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International Herald Tribune: Crude oil prices rise on Nigeria strike, worry over Iran

The Associated Press
Published: May 25, 2007

LONDON: Crude oil prices rose Friday amid worries about supply after Nigeria’s powerful oil unions went on strike and gunmen kidnapped six oil workers in the nation’s south. Concern about more tensions with Iran was also a factor.

Potential conflicts in Nigeria — Africa’s biggest oil producer and a top supplier of crude to the United States — and Iran could affect global supplies and are buoying prices after a sharp drop-off Thursday, analysts said.

Light, sweet crude for July delivery rose 65 cents to US$64.83 a barrel in electronic trading on the New York Mercantile Exchange by midday in Europe. Brent crude for July rose 37 cents to US$71.09 a barrel on the ICE Futures exchange in London.

Oil unions began a strike Thursday at Nigeria’s state-owned oil company and threatened to target exports in hopes of reversing the sale of government refineries. The state oil company holds the majority stake in joint ventures with international oil companies that account for more than 90 percent of the country’s oil exports.

The kidnappings in southern Bayelsa, meanwhile, are the latest in a run of more than 100 seizures of foreign workers this year in the oil-producing Niger Delta.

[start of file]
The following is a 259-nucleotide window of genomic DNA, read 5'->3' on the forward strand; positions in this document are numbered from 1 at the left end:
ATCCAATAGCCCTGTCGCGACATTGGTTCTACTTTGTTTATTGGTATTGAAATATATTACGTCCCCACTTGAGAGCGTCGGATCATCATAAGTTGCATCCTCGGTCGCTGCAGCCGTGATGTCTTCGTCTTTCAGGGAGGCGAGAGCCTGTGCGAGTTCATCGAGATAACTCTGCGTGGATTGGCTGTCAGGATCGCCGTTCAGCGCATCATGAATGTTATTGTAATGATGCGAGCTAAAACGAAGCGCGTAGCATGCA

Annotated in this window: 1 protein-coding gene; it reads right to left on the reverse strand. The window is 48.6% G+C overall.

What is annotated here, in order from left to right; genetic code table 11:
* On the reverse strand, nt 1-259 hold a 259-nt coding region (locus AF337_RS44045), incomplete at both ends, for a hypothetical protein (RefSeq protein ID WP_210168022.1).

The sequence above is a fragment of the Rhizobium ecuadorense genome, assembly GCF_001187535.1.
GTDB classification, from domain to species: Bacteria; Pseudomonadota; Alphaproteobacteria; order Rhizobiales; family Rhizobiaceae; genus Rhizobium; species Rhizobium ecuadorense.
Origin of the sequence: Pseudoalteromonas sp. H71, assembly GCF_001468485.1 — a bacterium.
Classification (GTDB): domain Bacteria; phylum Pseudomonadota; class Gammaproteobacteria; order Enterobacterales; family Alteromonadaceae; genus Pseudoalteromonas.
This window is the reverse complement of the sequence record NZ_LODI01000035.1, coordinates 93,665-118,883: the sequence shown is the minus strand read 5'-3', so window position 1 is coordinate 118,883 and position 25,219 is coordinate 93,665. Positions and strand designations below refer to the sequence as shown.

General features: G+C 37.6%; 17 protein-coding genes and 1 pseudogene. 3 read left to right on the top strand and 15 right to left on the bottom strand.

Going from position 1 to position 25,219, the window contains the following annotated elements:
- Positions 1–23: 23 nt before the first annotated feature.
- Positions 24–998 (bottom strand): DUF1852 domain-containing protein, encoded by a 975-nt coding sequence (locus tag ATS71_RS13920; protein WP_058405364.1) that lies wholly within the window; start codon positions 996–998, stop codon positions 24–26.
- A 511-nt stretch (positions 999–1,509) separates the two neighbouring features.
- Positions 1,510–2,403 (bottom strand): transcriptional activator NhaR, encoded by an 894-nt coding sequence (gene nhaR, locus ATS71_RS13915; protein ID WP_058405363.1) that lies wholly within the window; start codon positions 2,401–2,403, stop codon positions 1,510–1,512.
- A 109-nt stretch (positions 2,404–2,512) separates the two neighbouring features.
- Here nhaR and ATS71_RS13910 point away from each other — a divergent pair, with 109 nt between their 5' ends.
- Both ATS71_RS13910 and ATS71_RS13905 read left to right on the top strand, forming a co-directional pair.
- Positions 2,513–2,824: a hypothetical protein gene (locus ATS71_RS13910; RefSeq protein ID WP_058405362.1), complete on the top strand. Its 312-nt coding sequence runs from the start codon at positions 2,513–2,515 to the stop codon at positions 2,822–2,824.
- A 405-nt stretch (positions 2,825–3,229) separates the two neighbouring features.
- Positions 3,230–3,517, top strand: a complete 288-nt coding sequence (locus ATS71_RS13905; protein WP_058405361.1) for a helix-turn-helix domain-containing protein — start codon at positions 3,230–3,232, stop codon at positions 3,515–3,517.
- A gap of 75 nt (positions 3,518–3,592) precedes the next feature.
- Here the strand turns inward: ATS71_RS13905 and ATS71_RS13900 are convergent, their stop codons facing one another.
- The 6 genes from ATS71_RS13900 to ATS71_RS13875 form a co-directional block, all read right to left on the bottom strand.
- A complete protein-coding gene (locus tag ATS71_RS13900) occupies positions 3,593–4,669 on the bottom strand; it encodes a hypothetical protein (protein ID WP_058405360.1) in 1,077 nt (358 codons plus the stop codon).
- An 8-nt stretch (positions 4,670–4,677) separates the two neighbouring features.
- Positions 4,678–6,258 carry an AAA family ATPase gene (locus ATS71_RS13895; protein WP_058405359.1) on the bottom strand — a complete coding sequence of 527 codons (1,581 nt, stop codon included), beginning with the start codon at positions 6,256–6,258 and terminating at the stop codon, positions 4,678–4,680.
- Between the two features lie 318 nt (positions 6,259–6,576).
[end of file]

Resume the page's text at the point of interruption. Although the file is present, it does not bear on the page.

Iran has expanded its uranium enrichment program, and the U.S. Navy is holding unannounced exercises off Iran’s coast

Traders and analysts fear any conflict between the U.S. and Iran could result in the closure of the Strait of Hormuz, through which tankers ship carry about 17 million barrels of crude oil a day, according to the U.S. Energy Information Administration.

Still, growing crude stocks in the U.S. have been depressing prices, as traders figure that already abundant crude inventories are likely to swell even more if refineries keep paring back operations for maintenance.

“The refinery problems in the U.S. has meant that there has been a buildup of crude even though there has been very strong demand for gasoline,” said Andrew Harrington, an analyst with ANZ Global Natural Resources in Sydney. “So that’s putting pressure on crude prices.”

But issues surrounding Nigeria and Iran have taken front seat for now, Harrington said.

New refinery outages were reported at Valero Energy Corp.’s McKee refinery in Sunray, Texas, and ConocoPhillips’ Alliance oil refinery in Belle Chasse, Louisiana, after a U.S. government report showed Wednesday that U.S. crude oil supplies rose 2 million barrels last week when analysts had been expecting a drop of 200,000 barrels.

“Each new refinery problem makes crude oil less needed and gasoline in tighter supply,” said Peter Beutel, president at trading advisory firm Cameron Hanover.

Heating oil futures gained 1.59 cents to US$1.9450 a gallon (3.8 liters) while natural gas prices gained 2.9 cents to US$7.710 per 1,000 cubic feet.

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